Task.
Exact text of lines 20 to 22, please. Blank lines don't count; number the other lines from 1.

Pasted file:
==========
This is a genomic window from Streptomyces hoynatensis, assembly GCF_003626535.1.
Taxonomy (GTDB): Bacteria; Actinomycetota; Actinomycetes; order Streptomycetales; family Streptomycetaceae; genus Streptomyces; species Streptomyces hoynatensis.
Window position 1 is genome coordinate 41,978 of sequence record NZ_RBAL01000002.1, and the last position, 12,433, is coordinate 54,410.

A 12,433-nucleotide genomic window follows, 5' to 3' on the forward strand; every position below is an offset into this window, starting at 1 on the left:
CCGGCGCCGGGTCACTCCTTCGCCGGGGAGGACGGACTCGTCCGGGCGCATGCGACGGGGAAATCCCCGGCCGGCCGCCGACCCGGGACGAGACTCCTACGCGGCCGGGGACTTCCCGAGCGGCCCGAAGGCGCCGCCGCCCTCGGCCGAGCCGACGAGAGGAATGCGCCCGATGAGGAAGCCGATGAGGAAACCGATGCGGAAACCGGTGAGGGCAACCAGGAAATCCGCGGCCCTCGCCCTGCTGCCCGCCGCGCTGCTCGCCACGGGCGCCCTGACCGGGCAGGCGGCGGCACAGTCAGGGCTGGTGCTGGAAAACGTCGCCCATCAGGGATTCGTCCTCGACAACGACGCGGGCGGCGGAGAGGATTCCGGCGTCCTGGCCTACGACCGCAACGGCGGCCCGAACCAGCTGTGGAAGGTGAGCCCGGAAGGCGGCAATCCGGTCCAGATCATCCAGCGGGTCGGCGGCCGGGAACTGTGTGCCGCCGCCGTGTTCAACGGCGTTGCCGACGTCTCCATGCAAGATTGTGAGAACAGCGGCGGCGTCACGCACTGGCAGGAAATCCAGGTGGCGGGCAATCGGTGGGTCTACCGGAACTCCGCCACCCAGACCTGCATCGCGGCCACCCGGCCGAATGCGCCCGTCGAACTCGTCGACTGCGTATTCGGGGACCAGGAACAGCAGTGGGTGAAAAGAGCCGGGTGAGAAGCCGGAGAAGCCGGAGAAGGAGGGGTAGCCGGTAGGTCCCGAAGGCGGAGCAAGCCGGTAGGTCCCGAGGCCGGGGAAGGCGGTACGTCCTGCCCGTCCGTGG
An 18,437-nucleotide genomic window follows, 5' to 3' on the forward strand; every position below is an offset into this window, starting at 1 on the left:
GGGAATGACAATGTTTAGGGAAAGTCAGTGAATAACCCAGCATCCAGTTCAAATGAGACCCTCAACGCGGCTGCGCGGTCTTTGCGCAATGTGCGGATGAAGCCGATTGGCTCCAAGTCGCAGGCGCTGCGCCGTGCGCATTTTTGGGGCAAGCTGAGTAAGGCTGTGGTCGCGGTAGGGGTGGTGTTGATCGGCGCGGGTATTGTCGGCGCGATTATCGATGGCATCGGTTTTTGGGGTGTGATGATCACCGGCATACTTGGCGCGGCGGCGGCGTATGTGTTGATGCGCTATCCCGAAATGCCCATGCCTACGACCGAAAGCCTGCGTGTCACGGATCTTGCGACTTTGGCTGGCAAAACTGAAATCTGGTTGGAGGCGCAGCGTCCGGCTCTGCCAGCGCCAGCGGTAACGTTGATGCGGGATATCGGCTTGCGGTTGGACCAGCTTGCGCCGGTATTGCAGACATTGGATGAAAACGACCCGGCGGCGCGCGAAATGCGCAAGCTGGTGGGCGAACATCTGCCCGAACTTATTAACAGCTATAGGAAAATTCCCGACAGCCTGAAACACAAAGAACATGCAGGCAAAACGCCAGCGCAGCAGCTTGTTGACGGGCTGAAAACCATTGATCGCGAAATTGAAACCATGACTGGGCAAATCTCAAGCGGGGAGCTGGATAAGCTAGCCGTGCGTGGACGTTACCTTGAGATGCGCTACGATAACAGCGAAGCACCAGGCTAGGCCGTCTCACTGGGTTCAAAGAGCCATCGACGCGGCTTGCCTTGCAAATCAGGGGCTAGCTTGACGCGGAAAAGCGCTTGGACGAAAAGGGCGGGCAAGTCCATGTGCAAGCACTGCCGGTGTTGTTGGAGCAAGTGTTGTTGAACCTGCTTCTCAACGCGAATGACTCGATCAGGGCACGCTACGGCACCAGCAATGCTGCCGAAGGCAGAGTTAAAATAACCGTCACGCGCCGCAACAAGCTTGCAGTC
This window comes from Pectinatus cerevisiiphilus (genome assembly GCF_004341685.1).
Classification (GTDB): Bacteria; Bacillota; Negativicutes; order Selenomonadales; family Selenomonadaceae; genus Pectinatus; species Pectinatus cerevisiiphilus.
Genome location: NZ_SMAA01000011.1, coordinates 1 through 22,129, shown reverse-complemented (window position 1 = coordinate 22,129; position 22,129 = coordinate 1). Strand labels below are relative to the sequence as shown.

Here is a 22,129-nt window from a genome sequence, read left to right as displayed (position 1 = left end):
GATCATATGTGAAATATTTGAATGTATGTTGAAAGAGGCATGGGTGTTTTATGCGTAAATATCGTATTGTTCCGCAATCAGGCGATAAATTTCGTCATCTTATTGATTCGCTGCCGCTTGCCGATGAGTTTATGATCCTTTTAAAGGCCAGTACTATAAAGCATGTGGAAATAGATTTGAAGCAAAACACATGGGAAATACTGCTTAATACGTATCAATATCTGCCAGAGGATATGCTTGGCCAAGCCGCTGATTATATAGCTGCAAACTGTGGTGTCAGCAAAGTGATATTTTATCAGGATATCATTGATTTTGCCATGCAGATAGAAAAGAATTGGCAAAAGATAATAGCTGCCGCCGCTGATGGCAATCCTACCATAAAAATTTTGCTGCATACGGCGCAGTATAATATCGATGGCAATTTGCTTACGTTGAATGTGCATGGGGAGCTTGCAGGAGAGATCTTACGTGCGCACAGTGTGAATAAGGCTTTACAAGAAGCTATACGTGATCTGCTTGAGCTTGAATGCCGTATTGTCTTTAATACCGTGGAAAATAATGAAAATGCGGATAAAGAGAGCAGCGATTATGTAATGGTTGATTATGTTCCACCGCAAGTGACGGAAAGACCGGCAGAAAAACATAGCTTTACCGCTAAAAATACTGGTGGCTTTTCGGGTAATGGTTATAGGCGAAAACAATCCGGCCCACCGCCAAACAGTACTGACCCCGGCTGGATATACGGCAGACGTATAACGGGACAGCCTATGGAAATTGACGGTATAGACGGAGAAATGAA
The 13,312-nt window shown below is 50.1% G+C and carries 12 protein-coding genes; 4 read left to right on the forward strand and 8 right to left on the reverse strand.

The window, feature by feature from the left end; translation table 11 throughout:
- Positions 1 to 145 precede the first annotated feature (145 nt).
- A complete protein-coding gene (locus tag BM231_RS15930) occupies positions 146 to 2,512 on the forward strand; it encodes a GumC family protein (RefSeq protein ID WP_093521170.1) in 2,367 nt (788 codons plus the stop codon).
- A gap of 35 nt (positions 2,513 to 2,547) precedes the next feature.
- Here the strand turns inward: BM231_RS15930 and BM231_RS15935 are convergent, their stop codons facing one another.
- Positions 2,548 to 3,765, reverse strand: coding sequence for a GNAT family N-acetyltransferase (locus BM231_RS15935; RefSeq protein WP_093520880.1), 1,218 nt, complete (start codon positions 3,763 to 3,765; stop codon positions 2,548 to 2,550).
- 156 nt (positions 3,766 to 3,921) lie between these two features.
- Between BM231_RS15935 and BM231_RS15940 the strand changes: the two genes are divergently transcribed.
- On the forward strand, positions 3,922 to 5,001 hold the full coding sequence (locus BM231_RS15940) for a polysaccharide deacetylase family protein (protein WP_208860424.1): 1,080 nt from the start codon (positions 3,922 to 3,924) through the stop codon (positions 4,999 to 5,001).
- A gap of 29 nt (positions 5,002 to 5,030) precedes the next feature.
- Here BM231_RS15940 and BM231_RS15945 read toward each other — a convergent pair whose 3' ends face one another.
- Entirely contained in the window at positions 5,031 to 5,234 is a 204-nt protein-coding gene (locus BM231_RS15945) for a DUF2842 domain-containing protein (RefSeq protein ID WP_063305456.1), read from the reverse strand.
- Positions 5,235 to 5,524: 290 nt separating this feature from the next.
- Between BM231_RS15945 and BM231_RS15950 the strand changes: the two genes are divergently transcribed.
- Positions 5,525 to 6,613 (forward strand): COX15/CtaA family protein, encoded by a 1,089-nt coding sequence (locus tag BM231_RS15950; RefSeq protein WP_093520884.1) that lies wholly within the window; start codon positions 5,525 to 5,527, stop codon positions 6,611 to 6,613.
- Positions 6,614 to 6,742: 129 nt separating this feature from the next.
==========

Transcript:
- 156 nt (positions 3,766 to 3,921) lie between these two features.
- Between BM231_RS15935 and BM231_RS15940 the strand changes: the two genes are divergently transcribed.
- On the forward strand, positions 3,922 to 5,001 hold the full coding sequence (locus BM231_RS15940) for a polysaccharide deacetylase family protein (protein WP_208860424.1): 1,080 nt from the start codon (positions 3,922 to 3,924) through the stop codon (positions 4,999 to 5,001).